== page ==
In order to create a spot for Gerhart, the Packers released receiver/kick returner Reggie Dunn.  Dunn was signed last week after the team released Jeremy Ross, and in the hopes that he might be able to emerge as the primary kick returner.  That wasn’t the case, and the Packers will continue to search out their best option in the return game.

 

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16

July

Packers 1st Year Free Agent Scouting Report: Garth Gerhart, OC Arizona State/Cleveland Browns

Player Information:

  • Garth Gerhart, OC Arizona State
  • 6’1”/305 lbs
  • Hometown – Norco, California

Pro Day:

  • 40 yard: 5.38
  • 20 yard: 3.09
  • 10 yard: 1.90
  • Bench: 25
  • Vertical: 30.5
  • Broad: 96
  • Shuttle: 4.27
  • 3-cone: 7.63

Introduction:  While not an undrafted rookie, Garth Gerhart falls into the same category as a player who not many people know about on the Packers squad who has a good chance of making the team.  Garth, brother of current Vikings running back Toby Gerhart, went undrafted out of Arizona State in 2012 and was signed to the Browns practice squad, where he spend the entire season.   Gerhart was signed onto the Packers practice squad 4 days before their loss to the San Francisco 49ers in the playoffs.

Outside Analysis:

Pro Football Weekly: Good arm length and weight-room strength. Has a strong lower body and good base. Flashes a substantial punch. Works to position and get in the way. Smart and aware. Tough and competitive. Good character. Dependable, blue-collar worker. Experienced, three-year starter. Has NFL bloodlines.

Draft Insider: Zone-blocking lineman with marginal athletic skills. Incredibly quick in all aspects, uses effective body positioning and seals defenders from the action. Intelligent and effectively quarterbacks the offensive line. Works to get a pad on defenders and knocks them from their angle of attack.

 

Video:

Analysis:

  • #52, playing center
  • The shotgun snap error was mostly on him
  • It’s very interesting how many times ASU runs the bubble screen, I’m not sure if it’s assignment or coincidence, but Garth doesn’t block anyone on any of occasions shown. Then again, if it’s a bubble screen going to the sideline, what chance does any center have in making a block anyways?
  • Gets good movement up to the second level, but often ends up looking for someone to block.  Again is this coincidence?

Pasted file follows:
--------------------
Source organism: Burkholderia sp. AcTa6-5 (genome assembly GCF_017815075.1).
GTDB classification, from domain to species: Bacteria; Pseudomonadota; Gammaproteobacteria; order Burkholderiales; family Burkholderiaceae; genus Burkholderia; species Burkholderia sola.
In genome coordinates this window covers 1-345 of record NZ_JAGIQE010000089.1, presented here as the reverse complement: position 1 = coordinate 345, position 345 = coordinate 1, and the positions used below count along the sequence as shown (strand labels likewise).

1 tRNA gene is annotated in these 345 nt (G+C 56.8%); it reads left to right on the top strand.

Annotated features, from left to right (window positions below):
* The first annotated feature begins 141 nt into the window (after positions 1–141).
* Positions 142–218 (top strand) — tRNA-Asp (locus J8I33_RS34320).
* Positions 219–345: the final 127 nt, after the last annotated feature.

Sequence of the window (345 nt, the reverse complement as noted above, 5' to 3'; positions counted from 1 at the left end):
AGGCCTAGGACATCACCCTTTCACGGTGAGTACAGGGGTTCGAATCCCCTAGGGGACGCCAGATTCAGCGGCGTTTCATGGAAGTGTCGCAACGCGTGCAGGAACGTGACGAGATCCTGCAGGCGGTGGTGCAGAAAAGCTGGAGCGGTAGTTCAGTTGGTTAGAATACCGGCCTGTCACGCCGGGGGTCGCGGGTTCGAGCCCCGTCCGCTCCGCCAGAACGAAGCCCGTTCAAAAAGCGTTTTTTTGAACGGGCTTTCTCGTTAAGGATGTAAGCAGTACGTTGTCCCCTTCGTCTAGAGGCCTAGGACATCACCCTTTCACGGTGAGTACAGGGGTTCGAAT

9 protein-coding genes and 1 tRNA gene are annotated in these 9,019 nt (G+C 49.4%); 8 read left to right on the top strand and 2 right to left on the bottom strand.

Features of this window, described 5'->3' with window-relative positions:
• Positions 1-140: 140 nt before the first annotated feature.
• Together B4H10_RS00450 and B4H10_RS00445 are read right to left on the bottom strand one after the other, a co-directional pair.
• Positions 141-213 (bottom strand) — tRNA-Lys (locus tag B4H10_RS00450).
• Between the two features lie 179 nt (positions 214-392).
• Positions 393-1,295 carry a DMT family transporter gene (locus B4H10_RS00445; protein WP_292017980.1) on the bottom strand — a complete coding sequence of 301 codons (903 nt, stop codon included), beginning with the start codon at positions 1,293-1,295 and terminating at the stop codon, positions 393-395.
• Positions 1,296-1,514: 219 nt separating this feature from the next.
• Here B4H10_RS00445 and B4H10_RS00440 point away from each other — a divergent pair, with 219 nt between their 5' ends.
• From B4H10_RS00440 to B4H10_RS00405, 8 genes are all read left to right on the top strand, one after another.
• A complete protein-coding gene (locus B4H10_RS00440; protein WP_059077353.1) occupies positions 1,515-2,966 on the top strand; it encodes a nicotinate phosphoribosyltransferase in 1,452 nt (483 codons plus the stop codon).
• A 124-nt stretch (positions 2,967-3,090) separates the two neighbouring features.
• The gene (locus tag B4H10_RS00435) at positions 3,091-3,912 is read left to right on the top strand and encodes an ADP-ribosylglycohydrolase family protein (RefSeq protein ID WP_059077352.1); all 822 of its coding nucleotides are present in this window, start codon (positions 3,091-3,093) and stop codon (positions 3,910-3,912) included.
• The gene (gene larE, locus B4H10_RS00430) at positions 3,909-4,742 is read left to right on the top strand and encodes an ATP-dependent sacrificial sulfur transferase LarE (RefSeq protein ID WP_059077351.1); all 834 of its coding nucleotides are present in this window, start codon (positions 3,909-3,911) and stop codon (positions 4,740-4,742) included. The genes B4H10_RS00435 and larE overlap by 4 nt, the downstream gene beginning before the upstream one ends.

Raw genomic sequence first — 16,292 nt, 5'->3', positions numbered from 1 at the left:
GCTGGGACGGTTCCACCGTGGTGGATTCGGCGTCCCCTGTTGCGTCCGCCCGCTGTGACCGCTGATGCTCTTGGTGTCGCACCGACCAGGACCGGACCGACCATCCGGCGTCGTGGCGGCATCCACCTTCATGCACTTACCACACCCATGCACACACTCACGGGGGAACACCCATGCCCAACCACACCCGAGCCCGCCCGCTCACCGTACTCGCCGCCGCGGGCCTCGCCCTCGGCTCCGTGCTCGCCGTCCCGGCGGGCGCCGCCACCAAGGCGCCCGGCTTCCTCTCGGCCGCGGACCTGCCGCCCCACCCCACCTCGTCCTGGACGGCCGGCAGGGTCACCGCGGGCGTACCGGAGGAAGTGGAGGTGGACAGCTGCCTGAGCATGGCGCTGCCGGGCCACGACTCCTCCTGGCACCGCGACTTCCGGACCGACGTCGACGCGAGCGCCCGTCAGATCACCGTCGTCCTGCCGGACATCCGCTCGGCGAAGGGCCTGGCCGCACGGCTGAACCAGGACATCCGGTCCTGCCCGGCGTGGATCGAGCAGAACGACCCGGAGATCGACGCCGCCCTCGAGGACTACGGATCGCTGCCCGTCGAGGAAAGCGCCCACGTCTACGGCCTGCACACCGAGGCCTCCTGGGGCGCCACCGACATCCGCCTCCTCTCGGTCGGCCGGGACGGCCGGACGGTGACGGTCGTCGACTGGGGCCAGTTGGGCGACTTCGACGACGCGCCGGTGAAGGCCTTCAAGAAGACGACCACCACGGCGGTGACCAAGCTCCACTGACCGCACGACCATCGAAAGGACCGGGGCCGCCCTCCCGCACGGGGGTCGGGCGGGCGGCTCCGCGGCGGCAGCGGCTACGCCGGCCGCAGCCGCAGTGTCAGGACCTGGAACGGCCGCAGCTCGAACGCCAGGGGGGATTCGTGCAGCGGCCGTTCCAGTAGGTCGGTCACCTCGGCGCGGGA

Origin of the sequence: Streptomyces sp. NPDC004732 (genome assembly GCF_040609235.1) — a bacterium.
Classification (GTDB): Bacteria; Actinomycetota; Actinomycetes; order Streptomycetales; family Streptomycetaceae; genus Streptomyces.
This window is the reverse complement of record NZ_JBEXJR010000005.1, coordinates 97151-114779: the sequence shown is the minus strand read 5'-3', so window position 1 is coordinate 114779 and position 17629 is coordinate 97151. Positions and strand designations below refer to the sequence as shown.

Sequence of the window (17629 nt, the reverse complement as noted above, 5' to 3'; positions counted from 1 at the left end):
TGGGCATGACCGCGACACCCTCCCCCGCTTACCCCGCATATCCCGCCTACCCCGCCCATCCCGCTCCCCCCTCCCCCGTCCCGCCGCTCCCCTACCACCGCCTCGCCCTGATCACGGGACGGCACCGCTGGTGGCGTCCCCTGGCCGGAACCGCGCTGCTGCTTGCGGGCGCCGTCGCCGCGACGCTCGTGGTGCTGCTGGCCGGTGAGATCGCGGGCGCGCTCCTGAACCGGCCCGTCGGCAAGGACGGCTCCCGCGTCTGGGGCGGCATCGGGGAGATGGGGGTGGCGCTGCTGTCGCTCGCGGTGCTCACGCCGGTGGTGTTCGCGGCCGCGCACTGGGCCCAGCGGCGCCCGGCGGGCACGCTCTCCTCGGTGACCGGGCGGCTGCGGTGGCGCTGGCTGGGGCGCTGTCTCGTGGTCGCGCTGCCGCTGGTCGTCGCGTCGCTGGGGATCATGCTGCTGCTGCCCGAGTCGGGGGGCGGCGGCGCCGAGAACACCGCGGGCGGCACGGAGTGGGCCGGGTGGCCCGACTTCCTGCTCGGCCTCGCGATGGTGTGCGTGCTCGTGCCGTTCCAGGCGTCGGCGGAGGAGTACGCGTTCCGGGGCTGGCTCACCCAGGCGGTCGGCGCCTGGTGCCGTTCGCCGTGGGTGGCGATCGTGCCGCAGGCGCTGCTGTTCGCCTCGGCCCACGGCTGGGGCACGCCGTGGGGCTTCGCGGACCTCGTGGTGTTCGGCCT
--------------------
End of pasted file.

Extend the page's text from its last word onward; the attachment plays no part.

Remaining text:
• Does a good job switching assignments and helping out his guards
  • At 3:22, Gerhart actually slides out and blocks the pass rushing defensive end, quite impressive (Ironically, the defensive end turns out to be none other than Nick Perry!)
  • Better technician than athlete, keeps his feet under him and usually stalemates his defender.  He’s not going to throw many pancake blocks or just wall off a defender, but will get the job done.
10

July

Packers Undrafted Rookie Scouting Report: Patrick Lewis, OC Texas A&M

Player Information:

  • Patrick Lewis, OC Texas A&M
  • 6’1”/311 lbs
  • Hometown – Reserve, Louisiana

Pro Day:

  • 40 yard: 5.28
  • 20 yard: 3.04
  • 10 yard: 1.84
  • Bench: 25
  • Vertical: 29
  • Broad: 96”
  • Shuttle: 4.93
  • 3-cone: 8.01

Introduction:

The Packers are in desperate need of center depth; while it seems like the Packers are pretty content to go ahead with Evan Dietrich-Smith as their starting center, they haven’t signed him to a long term deal yet, meaning they still want to see a full year’s worth of play from EDS before fully committing to him.  Behind him isn’t much either, outside of Lewis,  1st year player Garth Gerhart is the only other center, although several other players such as Greg Van Roten might also be in the mix .

Outside Analysis:

TFY Draft Insider:  Short, squat small-area blocker who plays with tremendous quickness. Fires off the snap and works his hands throughout the play. Keeps his knees bent and shows the ability to adjust. Works well with linemates and effectively quarterbacks the offensive line. Displays a good understanding for the position, quick to the second level, and displays skill blocking in motion.

Video:

Analysis:

  • A little hesitant at the second level if there’s no one in front of him
  • Doesn’t have the quickest feet, seems to have limited flexibility as well
  • Has some issues with bulrushes, especially when pass blocking
  • Much better run blocker than pass blocker
  • Can definitely shotgun snap, can he snap the ball in a pro offense?
  • Pro day numbers are pretty underwhelming, especially the bench

 

Packers rationale:  Lewis strikes me as a prototypical camp body.  He won’t get a team killed if he’s forced into action, but it’s unlikely that he’ll ever be the preferred starter.  His physical limitations of poor foot speed and functional strength are likely to be exposed at the pro level to the point where his good technique can no longer compensate.  In particular, with many defenses employing a 3-4 defense with a mammoth 0-technique nose tackle, being able to stop a bull rush as a center is becoming more and more important.  Perhaps the biggest indication of his ability to stick on the team or practice squad will be his ability to play guard (especially considering offensive linemen rarely play on special teams); the Packers typically only keep one interior offensive linemen and while playing guard should be easier to play than center in the Packers offense, it isn’t exactly apples to oranges.